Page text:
- What is Unschooling?
- Difference Between Unschooling and Homeschooling
- Where Did This Concept Come From?
- How Kids Learn Under ‘Unschooling’?
- Strategies That Can Be Followed in Unschooling
- Benefits of Unschooling
- Drawbacks of Unschooling
- Is Unschooling Legal?
- How to Begin With Unschooling?
- How to Ascertain Success Through Unschooling?
Unschooling is a lesser-known approach to education that is gaining popularity parallel to homeschooling. While homeschooling involves a structured academic curriculum, unschooling has a complete absence of academic structure. This child-led approach to learning is garnering support from an enthusiastic community of parents who want complete control over their children’s education, while on the other hand also attracts scepticism from others. Continue reading for all you need to know about unschooling.
What is Unschooling?
Unschooling is a type of homeschooling that is characterised by an emphasis on the child’s natural interest in learning and an absence of academic curriculum. The children are allowed to learn organically and follow their natural interests and curiosities to learn at their own pace. Unlike regular schooling, there are no set hours during the day for education, as their learning is a natural part of everyday life in the form of activities, interactions with the outside world and play. An example would be that children would learn from helping their parents at chores, or fix a computer or broken fan or even produce a film under the guidance of parents or a facilitator. Although these seem like usual tasks, they are used as opportunities to lay down the foundation for advanced learning. Cooking, for example, is a chance to learn fractions, proportions and basic bath along with building reading skills from the recipe.
The philosophy behind unschooling is that children are naturally curious and eager to learn and it is the role of the parents to facilitate that learning. A daydreaming child will be given support to work on a creative project of his interest such as painting or novel instead of scolding for wasting time. Their unguided doodling might lead to a serious pursuit or a future career path. The parents are just as invested in maximising the child’s education. They will come up with strategies and a tailored approach for their child’s learning.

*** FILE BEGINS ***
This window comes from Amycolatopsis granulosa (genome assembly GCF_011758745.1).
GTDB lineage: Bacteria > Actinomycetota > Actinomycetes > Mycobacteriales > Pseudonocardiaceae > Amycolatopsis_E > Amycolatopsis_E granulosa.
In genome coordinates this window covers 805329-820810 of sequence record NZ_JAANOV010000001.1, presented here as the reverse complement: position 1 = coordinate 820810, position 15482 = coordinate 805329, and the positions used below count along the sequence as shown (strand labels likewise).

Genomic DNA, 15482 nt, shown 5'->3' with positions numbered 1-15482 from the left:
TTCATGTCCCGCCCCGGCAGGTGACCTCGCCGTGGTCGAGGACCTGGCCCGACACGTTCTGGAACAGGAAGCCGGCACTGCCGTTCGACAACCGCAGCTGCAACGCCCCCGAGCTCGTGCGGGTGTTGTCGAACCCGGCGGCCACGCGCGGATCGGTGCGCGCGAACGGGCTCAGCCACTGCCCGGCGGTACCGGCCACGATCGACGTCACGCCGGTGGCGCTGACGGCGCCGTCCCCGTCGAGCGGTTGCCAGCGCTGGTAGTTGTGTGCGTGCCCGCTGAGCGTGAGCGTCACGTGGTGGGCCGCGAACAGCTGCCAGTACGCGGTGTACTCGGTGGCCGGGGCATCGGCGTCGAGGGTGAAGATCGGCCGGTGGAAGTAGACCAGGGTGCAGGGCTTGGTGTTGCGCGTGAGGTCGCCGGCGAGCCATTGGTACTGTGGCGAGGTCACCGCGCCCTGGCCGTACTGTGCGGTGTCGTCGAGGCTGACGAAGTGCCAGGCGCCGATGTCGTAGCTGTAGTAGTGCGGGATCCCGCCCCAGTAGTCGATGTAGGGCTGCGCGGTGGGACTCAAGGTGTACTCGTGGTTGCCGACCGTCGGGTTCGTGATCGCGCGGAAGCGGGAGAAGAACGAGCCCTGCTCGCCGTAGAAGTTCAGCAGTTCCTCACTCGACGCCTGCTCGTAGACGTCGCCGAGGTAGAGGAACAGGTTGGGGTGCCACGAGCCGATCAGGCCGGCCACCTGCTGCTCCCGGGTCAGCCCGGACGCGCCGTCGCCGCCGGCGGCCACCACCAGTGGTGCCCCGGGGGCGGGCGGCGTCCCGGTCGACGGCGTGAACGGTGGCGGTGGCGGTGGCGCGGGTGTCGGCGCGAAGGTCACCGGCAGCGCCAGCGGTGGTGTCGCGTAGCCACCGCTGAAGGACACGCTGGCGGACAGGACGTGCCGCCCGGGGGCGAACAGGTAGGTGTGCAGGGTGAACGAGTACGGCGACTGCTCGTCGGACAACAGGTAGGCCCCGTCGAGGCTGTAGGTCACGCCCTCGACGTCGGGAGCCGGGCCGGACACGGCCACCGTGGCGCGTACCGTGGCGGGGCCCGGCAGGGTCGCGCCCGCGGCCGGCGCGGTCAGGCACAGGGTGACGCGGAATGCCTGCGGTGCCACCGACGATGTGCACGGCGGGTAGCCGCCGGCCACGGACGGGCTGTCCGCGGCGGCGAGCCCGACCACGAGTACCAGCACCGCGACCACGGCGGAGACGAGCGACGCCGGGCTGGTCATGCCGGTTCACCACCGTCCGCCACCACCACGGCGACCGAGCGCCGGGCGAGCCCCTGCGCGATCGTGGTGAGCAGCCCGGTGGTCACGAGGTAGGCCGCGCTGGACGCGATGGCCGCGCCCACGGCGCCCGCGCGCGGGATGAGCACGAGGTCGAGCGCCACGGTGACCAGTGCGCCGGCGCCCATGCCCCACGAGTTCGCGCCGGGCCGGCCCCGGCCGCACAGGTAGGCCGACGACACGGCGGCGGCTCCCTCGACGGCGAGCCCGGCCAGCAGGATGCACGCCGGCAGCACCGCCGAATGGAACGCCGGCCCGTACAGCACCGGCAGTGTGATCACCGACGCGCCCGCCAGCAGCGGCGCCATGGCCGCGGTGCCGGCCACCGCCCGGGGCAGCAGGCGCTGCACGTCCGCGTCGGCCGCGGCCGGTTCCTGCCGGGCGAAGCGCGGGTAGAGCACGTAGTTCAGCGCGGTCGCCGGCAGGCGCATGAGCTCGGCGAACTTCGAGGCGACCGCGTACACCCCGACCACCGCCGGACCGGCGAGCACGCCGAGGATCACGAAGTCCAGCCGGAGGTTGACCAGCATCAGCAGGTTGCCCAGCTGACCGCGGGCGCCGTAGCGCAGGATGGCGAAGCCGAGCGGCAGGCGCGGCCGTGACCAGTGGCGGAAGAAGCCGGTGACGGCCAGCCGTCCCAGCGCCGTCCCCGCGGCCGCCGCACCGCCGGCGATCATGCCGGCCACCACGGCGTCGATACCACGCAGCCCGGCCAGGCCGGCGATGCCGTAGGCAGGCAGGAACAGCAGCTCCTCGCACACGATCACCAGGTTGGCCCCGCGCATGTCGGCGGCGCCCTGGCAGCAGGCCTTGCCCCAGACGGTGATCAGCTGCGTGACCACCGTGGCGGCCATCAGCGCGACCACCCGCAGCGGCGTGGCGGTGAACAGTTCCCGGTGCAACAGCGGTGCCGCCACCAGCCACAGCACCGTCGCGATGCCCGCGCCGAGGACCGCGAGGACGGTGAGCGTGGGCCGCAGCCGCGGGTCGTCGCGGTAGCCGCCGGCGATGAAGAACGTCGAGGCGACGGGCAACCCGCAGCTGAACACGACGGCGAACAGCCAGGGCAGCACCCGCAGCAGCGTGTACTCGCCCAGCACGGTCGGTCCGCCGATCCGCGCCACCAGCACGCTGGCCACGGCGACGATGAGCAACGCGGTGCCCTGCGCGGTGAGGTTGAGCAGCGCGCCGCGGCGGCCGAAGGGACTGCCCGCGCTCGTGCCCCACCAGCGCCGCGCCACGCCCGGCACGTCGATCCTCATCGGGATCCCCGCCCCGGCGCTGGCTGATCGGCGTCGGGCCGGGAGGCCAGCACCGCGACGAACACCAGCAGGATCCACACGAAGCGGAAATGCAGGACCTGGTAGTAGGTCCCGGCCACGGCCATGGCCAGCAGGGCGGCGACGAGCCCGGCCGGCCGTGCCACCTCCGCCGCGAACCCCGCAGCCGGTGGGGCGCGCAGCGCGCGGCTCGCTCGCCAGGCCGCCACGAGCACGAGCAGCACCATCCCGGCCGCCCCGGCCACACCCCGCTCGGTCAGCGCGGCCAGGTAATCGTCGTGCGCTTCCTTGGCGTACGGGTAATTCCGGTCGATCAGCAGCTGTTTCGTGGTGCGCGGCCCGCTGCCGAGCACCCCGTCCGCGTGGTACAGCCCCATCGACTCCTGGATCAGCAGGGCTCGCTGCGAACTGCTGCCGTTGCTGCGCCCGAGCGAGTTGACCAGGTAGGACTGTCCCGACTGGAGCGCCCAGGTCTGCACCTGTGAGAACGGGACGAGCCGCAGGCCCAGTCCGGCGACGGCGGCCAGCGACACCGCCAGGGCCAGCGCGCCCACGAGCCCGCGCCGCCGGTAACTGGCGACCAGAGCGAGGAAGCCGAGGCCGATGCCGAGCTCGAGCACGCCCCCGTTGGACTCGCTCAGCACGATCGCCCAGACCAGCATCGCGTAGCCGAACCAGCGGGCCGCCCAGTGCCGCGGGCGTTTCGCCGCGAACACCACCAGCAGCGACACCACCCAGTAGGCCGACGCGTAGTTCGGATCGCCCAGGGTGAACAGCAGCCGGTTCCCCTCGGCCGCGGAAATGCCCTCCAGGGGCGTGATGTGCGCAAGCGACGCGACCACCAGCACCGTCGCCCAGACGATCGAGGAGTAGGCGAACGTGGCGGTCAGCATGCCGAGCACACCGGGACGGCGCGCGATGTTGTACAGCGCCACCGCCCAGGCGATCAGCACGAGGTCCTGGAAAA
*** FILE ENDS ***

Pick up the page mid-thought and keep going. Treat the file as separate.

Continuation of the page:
Difference Between Unschooling and Homeschooling
The major difference is that the unschooling vs homeschooling approach to learning is completely different. Homeschooled children have curriculums that abide by national or state standards with the parents acting as teachers. They have fixed classes, homework and grade assignments all conducted by parents.
The unschooled child’s day can be however the child chooses it to be. The choice to learn resides with the child and follows their interest wherever it may lead them. Experts point out that the activity structure of children until the age of 4 is very similar to unschooling. They are open to exploring any topic of interest, ask questions and make mental connections that are quite different from homeschooled children.
Where Did This Concept Come From?
The origin of unschooling is deeply connected to classroom teacher John Holt who came up with the term in 1977. Holt became popular for his views on the shortcomings of the traditional educational system. His unschooling books ‘How Children Fail and Learning All the Time’ inspired a generation of homeschoolers.
How Kids Learn Under ‘Unschooling’?
Since there is no unschooling curriculum for the children to stick to, parents need to decide the goals of their approach and the real-life skills it will teach the children. A simple set of goals include raising children who can read and write well and understand signage, comprehend adult paperwork such as warning labels and contracts, enjoy books and stories. They should also be able to read critically and separate facts from opinions and draw their own conclusions. Their math skills should include understanding how to budget and do basic computations along with percentages and probability.
Unschoolers are always on the lookout for learning opportunities at every step. A simple task such as replacing the switch on a broken fan can present tremendous learning material in terms of how a fan works and why. If the child learns video games, the game is used to extract logical ideas, read signs, keep scores and understand the idea of probability. If today presents an opportunity to learn math, the next day might be art or trade skill, etc.
Strategies That Can Be Followed in Unschooling
Here is the strategies parents unschooling their children follow:
1. Offering a wide range of resources
Unschooling parents provide a range of resources from books, toys, musical instruments, art supplies, games and anything else that facilitates learning. This opens up every possible direction for the child to develop their interests and follow their curiosity.